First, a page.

Tuesday, September 27, 2005

Chavez plays it smart 

Anyone who has followed the Venezuelan situation closely knows that oil policy has been one of the primary areas of contention between president Chavez and those who oppose him. How much oil should the country produce, should it follow OPEC quotas, and how much should it open up to foreign investment have all been areas of dispute.

Another area of disagreement between the Chavez administration and the opposition has been how to interact with the foreign oil companies already present in Venezuela. The governments prior to Chavez not only opened up Venezuela to foreign oil producers but often did so on terms that were extremely advantageous to those companies. Royalties were kept as low as 1%, Venezuela itself only had minority ownership, and the government looked the other way when these oil operators didn’t pay their full taxes. Chavez has done a 180 degree turn on this. Royalties were raised to a minimum of 16%, contracts were re-written to give Venezuela majority ownership, and the government has worked very aggresively to collect back taxes, sometimes in the billions of dollars.

This rather predictably raised a hue and cry among the Venezuelan elite and opposition who never met a sweetheart deal they didn’t like. Their claim was that if royalties were raised or contracts renegotiated the oil companies would leave, or at least stop investing in Venezuela.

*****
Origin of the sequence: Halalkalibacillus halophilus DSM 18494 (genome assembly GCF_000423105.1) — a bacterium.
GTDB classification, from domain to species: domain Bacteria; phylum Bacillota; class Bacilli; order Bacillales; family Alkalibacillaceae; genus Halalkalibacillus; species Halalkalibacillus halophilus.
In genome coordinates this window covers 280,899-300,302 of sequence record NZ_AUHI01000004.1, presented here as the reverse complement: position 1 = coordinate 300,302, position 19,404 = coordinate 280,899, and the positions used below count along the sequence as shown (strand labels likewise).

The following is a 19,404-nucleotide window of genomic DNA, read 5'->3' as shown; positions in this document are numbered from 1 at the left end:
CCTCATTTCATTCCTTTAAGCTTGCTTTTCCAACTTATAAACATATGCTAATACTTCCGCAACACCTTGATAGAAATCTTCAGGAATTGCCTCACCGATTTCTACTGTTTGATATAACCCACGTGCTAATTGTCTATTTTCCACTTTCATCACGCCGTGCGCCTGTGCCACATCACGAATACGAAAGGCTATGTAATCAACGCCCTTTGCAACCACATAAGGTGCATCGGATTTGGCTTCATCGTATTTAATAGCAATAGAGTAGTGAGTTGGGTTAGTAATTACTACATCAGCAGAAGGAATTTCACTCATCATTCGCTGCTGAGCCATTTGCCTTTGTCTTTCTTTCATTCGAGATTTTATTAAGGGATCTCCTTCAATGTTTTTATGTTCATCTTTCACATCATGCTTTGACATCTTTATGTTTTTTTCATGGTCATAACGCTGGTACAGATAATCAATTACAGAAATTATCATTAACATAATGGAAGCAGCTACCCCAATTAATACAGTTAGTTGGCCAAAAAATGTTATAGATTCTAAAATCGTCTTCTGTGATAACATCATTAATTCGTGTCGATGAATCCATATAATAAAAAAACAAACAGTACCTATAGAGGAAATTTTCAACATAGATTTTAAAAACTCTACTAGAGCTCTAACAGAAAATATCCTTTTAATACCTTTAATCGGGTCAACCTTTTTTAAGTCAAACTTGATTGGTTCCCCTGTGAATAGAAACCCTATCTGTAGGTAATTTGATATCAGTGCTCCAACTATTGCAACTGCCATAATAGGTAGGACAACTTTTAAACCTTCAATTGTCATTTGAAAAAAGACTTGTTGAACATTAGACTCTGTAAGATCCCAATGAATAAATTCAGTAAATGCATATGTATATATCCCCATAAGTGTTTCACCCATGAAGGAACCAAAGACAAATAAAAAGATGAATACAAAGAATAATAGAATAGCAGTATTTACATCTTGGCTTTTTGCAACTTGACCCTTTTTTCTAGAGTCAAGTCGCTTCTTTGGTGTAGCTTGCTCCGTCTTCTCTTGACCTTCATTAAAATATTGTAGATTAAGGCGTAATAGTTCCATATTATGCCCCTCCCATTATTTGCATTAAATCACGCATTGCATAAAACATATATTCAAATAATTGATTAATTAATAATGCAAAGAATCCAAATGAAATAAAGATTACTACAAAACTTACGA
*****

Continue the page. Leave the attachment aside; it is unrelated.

Of course, these were by and large the same people who when Venezuela worked with OPEC to implement a price band of $22 to $28 per barrel said it was too aggressive and would get consumer nations to cut back on oil and use alternative energy sources. Now that oil is over $60 per barrel that seems laughable but that is what they said. Given how wrong they were on that I had little concern about their objections to the royalty increases and more aggressive posture to maximizing revenue from the foreign oil operations. My view was Chavez was acting in Venezuela’s best interest in a very prudent way.

Well, low and behold we have some confirmation, straight from the oil companies themselves that this is indeed the case. Witness this report from the Wall Street Journal in an article entitled “Chavez plays it safe”:

To his critics, Venezuela President Hugo Chavez comes across as a messianic radical, cozying up to anti-American figures like Iran’s mullahs, blasting capitalism as the “road to hell” and threatening to stop shipping oil to the U.S. which relies on Venezuela for about 14% of its oil imports.

But when it comes to the country’s economic centerpiece, the oil industry, the fiery leader is more pragmatic than most realize. He has squeezed more royalties and taxes out of foreign oil companies at a time when they can afford it because of high oil prices. And he is using that money, along with a windfall in exports from state run oil giant Petroleos de VenezuelaSA, to help fund his leftist agenda at home and to cultivate friends in the region.